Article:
She may, however, provide evidence showing she did not disrupt her residence during her stay abroad, such as keeping her job in the U.S. and not obtaining employment while abroad; maintaining a physical residence in the U.S. to which she retained full access; and  having strong family ties in the U.S.

2. Absence of one year or more (without an approved Form N-470, Application to Preserve Residence for Naturalization Purposes, which only certain persons may file) absolutely breaks the continuity of residence.

Example: Jonas was absent from the United States from December 11, 2014 to January 11, 2016. His absence of 396 days absolutely breaks the continuity of residence because it lasted more than a year. Any time spent in the U.S. prior to December 11, 2014 does not count toward his continuous residence.

Four Years and One Day Rule | Two Days and One Day Rule

If you broke the continuity of residence because you stayed abroad too long, you may not file your naturalization application as early as 90 days before you meet the continuous residence requirement.

Instead, if you are subject to the 5-year continuous residence requirement, you must wait at least 4 years and 1 day after re-entering and continuously residing in the U.S. to file for naturalization. If the 3-year continuous residence requirement applies to you, the wait is 2 years and 1 day.

NOTE: Absences of less than 6 months may also break the continuity of residence depending on the facts surrounding the absence. An example is if you claimed nonresident alien status to qualify for tax exemptions or if you failed to file income tax returns because you consider yourself  a non-resident alien.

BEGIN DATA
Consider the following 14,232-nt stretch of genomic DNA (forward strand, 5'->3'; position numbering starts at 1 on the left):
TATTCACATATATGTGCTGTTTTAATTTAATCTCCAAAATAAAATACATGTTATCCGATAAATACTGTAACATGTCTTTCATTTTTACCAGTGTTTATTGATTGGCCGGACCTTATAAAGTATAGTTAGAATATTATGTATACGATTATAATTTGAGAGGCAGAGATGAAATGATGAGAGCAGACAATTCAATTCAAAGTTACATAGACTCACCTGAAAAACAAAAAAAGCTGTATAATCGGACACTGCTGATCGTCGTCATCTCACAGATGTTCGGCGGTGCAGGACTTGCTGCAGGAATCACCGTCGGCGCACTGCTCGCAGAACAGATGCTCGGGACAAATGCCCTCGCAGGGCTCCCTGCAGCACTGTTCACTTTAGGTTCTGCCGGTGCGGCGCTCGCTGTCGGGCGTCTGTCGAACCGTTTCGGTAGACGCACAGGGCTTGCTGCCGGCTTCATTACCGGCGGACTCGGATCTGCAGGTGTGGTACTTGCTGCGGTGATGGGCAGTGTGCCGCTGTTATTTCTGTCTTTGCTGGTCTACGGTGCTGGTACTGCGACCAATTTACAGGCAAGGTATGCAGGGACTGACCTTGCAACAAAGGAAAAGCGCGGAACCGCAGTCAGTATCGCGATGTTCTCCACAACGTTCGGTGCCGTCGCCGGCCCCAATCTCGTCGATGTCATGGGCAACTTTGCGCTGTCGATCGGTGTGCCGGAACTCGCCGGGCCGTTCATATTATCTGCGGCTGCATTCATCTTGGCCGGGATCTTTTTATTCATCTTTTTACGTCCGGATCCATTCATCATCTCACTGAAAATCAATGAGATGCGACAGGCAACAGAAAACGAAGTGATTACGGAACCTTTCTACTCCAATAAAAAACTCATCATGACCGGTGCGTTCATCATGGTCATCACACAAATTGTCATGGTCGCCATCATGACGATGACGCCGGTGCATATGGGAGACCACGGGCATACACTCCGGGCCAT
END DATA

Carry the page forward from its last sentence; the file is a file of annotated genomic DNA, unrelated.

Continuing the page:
Permanent dwelling place in the U.S.

You must have the intent to maintain lawful permanent resident status and consider all absences from the U.S. to be fixed, temporary visits abroad. Abandonment of LPR status makes you ineligible for naturalization.

USCIS will consider the entire period from the LPR admission until the present when determining whether you meet the continuous residence requirement. It will focus mostly on whether you maintained continuous residence (permanent dwelling place) in the United States during the statutory period.

If you have taken a trip outside the U.S. that lasted 6 months or more since becoming a permanent resident, you should have evidence that you continued to maintain a permanent dwelling/physical address in the United States and kept ties to the U.S. during your absence. Merely counting out 4 years and 1 day or 2 years and 1 day from your return to the U.S. — following an absence of 1 year or more — is not sufficient to determine whether you meet the continuous residence requirement.

QUESTION #3: Have you been physically present in the U.S. for at least half the continuous residence period? (Do you meet the Physical Presence requirement?)

You  must have been physically present in the U.S. for at least 30 months of the five years prior to filing your naturalization application (or at least 18 months if the 3-year continuous residence requirement applies).

Physical presence concerns the total number of days you are actually or physically in the U.S. during the period required for naturalization.

You also must have resided for at least three months immediately prior to filing the Form N-400 in the USCIS district or state where you claim to reside.

QUESTION #4: Are you a person of good moral character? (Do you meet the Good Moral Character requirement?)

You must show good moral character (GMC) during the applicable statutory period, i.e. 3/5-year period immediately before you file for naturalization and up to the time of the Oath of Allegiance.